It looks like Mayor Bruce Harrell will be cautious, deliberative, and seemingly indecisive on some of the big issues facing the city he now heads. This is not surprising, given Harrell’s fairly detached and amused style when on the city council. It is surprising, however, given how engaged and hard-working Harrell was as a candidate who swept the field in the 2021 election.
Harrell has done two important things in his first 100 days as a mayor, both correcting some serious flaws in the Mayor Jenny Durkan regime. Harrell has patched up relations with city councilmembers, smartly offering to help them on pet projects and spending lots more time hearing them out and exploring commonalities. The key movement may be from Andrew Lewis, who shows signs of moving from the Leftist bloc to a more pragmatic stance.
The other key signal has been getting serious about clearing out homeless encampments, where Harrell’s actions have wisely spoken louder than divisive words. That said, he was clumsy and slow in responding to the unpopulated tiny-house village.
For the rest of the big issues Harrell has inherited — wait and see. Partly this slow pace stems from the need to get his leadership team in place. Partly this is the cautious learning curve. Partly this is Harrell’s style not to make needless enemies and instead to probe for consensus. It does seem to be working, for now, and the mayor’s popularity remains decent, 40 percent encouraged to 19 percent discouraged by the Crosscut Elway Poll.
But it is still the honeymoon period for the new mayor, and he has a relatively easy act to follow, given Mayor Jenny Durkan’s years of getting stymied by the council. If he gets lulled into this slow lane, he could soon join that long list of Seattle mayors mired down in our polarized politics.
Permit me to give Mayor Harrell some advice on how to sustain his early momentum, and get ahead of the inevitable criticisms the office will attract. Some of it echoing an earlier bit of advice I tendered (fast track for the first 100 days, be decisive) just as Harrell was elected.
1. Make some big things really work. Harrell needs to put his stamp on some visible problems and opportunities, not just be a finish-the-job, tweak-the-council mayor. Examples: Go big for tiny-homes, even if it means a fight with Marc Dones of the regional homelessness authority. Provide a vision for North Lake Union, west of the UW campus, now mired in political quicksand. Create a performing arts center in Southeast Seattle. Favor dramatic ideas for making Third Avenue work again. Build lots of new and affordable public housing, with a serious bond issue to fund it.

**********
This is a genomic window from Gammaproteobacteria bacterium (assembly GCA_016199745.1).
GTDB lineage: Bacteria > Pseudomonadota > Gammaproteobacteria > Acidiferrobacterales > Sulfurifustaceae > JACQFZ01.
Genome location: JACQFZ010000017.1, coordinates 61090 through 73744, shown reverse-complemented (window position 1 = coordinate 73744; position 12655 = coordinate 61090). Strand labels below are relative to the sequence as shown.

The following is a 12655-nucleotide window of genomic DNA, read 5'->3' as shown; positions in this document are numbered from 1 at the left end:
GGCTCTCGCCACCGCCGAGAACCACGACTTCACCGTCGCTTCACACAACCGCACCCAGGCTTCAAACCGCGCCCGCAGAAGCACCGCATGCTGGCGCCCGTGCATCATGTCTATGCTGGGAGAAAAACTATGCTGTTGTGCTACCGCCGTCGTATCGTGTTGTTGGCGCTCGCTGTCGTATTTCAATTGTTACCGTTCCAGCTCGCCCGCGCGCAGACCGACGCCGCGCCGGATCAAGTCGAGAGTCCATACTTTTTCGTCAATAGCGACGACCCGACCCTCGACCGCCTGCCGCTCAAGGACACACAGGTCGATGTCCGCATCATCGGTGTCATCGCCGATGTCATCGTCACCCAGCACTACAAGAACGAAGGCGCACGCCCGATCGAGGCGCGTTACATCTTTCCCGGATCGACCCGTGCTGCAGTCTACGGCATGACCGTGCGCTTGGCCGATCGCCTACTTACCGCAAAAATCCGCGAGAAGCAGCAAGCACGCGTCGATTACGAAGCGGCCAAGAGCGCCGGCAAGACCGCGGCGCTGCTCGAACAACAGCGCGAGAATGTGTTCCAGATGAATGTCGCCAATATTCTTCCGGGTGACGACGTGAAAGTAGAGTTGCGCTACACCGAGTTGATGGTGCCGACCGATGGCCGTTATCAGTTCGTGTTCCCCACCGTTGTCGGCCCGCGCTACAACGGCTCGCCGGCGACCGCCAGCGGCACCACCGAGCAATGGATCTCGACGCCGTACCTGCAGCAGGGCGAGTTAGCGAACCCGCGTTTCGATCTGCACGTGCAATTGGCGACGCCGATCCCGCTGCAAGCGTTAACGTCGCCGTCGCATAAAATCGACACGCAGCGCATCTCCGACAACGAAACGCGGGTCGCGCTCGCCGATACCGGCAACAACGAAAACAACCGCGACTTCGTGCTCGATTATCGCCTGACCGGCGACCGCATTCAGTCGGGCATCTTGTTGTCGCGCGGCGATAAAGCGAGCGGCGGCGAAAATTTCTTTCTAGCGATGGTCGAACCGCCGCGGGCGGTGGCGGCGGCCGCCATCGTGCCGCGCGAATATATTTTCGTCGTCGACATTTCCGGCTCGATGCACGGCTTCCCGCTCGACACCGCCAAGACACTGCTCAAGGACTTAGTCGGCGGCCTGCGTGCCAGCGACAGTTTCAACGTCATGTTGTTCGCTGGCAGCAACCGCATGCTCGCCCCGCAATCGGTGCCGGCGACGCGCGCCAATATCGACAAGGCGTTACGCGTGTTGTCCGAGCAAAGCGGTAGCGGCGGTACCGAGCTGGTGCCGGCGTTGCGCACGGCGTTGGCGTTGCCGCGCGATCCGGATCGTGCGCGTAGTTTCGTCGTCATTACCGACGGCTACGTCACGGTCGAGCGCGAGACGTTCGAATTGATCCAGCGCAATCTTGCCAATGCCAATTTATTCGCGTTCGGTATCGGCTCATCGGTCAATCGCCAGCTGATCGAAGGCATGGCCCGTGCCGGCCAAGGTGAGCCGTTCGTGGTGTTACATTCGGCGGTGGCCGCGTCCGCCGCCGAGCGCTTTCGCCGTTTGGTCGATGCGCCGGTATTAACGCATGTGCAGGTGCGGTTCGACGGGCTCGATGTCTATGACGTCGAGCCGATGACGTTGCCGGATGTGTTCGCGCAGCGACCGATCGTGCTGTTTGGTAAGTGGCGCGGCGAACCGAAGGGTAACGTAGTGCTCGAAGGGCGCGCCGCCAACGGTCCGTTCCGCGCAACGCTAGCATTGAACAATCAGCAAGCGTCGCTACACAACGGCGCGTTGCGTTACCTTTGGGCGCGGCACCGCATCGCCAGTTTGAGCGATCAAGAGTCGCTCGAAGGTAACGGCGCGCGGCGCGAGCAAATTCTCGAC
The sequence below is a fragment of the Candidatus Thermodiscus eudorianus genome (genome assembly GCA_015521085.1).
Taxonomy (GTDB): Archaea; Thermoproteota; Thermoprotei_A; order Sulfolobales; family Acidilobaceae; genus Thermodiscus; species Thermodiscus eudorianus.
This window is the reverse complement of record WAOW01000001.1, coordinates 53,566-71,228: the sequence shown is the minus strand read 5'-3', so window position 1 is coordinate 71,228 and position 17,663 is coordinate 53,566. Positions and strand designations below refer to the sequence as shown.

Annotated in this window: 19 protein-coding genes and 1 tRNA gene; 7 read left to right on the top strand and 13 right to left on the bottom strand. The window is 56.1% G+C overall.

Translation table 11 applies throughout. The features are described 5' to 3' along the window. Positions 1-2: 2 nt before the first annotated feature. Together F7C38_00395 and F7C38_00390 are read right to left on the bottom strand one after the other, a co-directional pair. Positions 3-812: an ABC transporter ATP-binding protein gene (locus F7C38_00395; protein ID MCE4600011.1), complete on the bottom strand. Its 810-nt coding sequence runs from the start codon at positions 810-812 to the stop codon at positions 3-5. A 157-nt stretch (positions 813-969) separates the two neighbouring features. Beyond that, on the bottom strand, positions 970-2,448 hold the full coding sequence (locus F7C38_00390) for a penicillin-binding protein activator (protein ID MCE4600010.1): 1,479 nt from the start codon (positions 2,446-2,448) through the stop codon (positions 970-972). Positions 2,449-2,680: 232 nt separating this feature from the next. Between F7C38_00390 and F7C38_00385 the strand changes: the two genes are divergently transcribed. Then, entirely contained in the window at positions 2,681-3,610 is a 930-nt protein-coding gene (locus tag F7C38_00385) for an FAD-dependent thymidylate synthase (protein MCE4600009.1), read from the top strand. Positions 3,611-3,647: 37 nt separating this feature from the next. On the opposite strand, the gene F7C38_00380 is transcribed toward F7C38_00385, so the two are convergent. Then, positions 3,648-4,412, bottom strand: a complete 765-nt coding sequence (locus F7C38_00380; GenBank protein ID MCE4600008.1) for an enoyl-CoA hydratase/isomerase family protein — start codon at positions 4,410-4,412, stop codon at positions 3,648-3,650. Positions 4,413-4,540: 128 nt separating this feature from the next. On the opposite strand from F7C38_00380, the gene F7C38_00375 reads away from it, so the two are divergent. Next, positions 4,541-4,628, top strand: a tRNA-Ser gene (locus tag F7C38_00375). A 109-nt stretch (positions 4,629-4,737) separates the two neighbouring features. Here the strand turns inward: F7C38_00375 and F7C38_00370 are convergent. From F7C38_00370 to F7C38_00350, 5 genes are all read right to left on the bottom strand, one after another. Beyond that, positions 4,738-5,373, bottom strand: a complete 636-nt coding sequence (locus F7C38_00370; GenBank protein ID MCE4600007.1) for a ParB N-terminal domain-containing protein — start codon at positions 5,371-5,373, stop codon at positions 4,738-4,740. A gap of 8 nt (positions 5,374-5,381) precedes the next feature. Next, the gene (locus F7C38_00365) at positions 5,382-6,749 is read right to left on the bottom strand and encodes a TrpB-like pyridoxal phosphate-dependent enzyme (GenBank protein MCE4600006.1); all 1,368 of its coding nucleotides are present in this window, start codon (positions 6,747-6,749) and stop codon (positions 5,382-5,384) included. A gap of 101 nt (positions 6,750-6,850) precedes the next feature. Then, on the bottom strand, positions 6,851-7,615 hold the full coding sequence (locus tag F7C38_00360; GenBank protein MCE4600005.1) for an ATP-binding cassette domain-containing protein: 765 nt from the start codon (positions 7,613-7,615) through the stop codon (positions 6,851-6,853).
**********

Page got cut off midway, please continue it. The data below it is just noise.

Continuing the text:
2. Embrace districts. This is a good way to empower city councilmembers, and to shift the focus from sluggish city hall to human-scaled district enhancements. District elections are not going to be overturned, due to the racial factors, so make them your own by opening district city halls and urging an open-space levy for all seven districts. Such an approach nets early victories and helps with pluralist politics.
3. Remagnetize the city. It’s tough to afford Seattle, and businesses are not eager to have employees back in the office. So, focus on this issue by creating more housing and support for artists, developing more affordable business districts outside of downtown, and helping young people to defray rents by committing to public service.
4. Make stunning key appointments. There are lots of key department heads to be replaced, owing to the aging out of the boomers, so make it clear that top national candidates should apply and will get tapped — in part by skipping over mayoral friends and longtime leadership. Example A: the next police chief, where Harrell has already discouraged outside applicants by his praise of acting chief Adrian Diaz.
5. Appoint key leaders who can make things happen. The city is stalled on many big issues, so a good solution is to pick department heads with strong track records of accomplishment. Honor must be paid to political and diversity agendas, but the stronger need is for people who can engineer change (and have the managerial record for doing so). City Hall is tired, and it needs vitamin-rich leaders who make the cushions bounce. Same goes for deputy mayors. The danger is for Harrell to be perceived as a placeholder and incrementalist.
6. Make some hard decisions early. Opportunities: Killing the downtown streetcar. Rezoning SoDo as a vital part of the city. Shake up the school board by having a few members appointed by mayor and council. We need Mayor Choose, not Mayor Dodge.
7. Be newsworthy. Dominate, don’t follow, the news cycle. Hire a top-notch speechwriter and others to make your position papers vivid and catchy. Have the messages be part of a larger, fresh theme. Be honest about how the city is in trouble, and how to fix it — not hunky-dory. Adopt a Comeback Agenda, not Complacency Agenda. Answer questions from the media with strong specifics, not campaign-style evasions or delays.
8. Offense, not defense. Granted, you were a star linebacker for Garfield and UW. Now you need a game plan that organizes many players and strikes the citizenry as one with energy, consistency, pragmatism, and accomplishable in your four-year term. Establish your brand, or you will get branded by a city that likes to create failed mayors. “One Seattle” is too bland, as well as untrue and substance-free.